To be able to play so many maps is a positive, with the team of late last year hamstrung in their map pool and losing seemingly everywhere. The problem for Na`Vi is that they have yet to stake their claim as one of the world's best on any particular map or maps. Victory in best-of-three series requires either consistently elite level performances, allowing one to have an opportunity to win on all of the maps played in the series, or specialisation on at least two maps, allowing one to always be picked and thus theoretically ensuring the minimum of a deciding third map to close the series. Na`Vi lacks that killer pick still and that will not be good enough to contend for the title, if it remains the case by the end of this competition.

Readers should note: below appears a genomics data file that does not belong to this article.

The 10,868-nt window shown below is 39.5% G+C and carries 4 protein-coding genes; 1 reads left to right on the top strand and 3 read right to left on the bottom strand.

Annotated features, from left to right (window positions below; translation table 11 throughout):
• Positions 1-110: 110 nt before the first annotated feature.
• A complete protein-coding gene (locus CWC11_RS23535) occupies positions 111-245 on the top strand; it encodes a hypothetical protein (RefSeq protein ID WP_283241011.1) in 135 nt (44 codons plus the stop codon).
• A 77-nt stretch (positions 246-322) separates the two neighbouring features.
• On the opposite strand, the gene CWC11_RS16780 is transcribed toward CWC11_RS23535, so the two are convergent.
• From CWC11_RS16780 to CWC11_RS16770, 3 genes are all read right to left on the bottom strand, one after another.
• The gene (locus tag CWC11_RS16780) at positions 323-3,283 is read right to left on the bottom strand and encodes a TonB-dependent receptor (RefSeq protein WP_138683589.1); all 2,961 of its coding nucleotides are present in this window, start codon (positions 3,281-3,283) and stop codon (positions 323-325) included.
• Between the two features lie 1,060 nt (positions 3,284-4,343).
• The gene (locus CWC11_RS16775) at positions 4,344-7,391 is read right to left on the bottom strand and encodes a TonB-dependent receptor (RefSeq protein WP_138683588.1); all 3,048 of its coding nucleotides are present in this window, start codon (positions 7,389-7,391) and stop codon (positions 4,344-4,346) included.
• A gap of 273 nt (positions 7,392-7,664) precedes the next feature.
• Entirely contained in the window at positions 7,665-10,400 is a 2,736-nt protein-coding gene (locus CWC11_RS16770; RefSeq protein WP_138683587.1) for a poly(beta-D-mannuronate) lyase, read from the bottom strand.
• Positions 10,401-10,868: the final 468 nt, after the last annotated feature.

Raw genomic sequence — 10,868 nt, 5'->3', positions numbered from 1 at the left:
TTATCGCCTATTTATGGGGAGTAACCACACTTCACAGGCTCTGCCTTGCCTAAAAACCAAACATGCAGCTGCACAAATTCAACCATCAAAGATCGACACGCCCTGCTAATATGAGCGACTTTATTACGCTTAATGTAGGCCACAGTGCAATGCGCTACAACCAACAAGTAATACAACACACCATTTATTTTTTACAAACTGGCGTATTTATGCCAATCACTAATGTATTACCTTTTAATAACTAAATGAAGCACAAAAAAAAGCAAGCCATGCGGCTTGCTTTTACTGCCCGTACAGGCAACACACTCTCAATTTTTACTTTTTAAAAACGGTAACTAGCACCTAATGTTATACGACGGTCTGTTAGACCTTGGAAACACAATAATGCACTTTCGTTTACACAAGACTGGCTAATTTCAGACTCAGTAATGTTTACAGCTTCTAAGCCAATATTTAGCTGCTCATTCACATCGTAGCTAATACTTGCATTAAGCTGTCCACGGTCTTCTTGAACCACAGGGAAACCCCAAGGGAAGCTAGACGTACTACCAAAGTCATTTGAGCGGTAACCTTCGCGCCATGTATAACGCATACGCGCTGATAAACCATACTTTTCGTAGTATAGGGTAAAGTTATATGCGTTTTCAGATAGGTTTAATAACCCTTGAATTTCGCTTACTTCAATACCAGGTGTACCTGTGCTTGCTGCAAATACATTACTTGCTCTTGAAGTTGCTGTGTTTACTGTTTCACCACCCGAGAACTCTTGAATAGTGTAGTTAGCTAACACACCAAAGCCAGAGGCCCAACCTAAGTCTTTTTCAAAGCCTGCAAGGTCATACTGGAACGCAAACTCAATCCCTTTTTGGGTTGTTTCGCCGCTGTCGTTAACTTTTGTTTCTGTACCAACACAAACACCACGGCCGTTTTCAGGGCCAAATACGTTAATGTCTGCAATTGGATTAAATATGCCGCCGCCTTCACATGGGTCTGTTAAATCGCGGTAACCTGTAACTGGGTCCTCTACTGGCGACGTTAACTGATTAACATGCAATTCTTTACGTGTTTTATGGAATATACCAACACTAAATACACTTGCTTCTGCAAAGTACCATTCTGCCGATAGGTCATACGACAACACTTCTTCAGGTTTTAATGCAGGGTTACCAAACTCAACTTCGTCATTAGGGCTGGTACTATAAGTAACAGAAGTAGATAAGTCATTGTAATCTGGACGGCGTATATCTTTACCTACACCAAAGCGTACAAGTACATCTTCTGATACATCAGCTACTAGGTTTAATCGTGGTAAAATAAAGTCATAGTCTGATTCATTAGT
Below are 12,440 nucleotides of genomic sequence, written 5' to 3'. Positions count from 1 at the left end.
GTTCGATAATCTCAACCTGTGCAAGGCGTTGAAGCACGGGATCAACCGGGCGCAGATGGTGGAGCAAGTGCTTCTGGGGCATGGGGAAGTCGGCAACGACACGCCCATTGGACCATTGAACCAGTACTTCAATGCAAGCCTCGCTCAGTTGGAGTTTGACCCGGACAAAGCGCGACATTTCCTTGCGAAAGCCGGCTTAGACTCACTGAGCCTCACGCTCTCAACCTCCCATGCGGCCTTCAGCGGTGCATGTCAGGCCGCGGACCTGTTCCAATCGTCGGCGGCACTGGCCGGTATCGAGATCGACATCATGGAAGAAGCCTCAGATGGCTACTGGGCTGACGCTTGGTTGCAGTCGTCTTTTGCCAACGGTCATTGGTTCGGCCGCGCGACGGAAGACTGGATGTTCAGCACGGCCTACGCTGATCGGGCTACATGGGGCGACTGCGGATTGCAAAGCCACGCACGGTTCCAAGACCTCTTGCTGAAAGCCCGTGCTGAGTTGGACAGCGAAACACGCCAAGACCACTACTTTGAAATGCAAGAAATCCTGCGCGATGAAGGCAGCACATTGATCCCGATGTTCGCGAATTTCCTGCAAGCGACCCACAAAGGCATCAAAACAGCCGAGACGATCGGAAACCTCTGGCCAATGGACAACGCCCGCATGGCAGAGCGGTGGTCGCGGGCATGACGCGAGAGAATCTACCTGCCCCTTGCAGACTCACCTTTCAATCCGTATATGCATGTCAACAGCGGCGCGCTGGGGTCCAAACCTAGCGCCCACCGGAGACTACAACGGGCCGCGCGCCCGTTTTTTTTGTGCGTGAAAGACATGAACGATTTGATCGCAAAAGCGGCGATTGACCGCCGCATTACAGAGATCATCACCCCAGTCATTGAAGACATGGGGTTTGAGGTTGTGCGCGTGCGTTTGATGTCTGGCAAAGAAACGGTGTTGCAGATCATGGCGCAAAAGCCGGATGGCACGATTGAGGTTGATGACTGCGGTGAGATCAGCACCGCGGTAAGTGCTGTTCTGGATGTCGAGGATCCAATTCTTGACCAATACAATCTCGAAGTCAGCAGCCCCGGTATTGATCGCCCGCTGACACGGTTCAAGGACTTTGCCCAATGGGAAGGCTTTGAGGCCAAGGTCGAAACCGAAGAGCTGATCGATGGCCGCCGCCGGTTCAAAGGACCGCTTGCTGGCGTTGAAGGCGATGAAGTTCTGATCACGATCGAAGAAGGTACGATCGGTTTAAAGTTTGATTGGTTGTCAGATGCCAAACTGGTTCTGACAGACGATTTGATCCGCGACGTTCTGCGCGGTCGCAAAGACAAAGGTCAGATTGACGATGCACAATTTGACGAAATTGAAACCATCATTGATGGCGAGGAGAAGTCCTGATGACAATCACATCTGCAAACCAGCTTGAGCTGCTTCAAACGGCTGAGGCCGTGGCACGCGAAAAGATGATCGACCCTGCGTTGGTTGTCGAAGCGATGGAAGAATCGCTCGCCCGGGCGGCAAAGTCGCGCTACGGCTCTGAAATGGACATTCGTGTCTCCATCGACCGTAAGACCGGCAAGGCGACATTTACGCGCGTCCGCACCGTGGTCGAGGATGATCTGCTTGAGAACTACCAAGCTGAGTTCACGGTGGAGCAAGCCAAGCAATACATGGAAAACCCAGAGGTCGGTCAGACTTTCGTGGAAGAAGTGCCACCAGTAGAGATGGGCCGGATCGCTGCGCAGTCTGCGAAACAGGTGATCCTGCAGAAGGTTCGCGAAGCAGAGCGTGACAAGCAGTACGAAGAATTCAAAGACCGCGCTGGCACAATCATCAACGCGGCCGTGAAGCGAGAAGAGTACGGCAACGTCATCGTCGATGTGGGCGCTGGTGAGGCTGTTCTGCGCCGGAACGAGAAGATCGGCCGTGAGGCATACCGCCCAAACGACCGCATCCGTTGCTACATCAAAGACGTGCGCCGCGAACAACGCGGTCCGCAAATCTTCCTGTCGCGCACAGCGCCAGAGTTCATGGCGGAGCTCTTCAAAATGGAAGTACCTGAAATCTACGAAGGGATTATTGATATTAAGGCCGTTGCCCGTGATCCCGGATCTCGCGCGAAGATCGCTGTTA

SK Gaming has the burden of integrating felps into their map pool and said selection had shrunk somewhat, in terms of reliability, towards the end of their era with fnx and into their time with fox. Still, FalleN's understanding of most of the maps and his team's history in their system ensures SK will still be at least competent on most of the map pool. This means SK make a good test for whether this is indeed a new Na`Vi or simply a slightly improved upon but still flawed side.
3. Gambit seeks another legitimate scalp
Gambit Gaming had many intrigued after their victory at Dreamhack Winter, but a key reason why so few experts had them making a top-four run at the major was the lack of series wins against top tier competition. Victory over Cloud9 was the only result sized up to fit that bill and the more said team is seen to play the less notable that win appears, with the NA side clearly in free-fall ever since their EPL victory.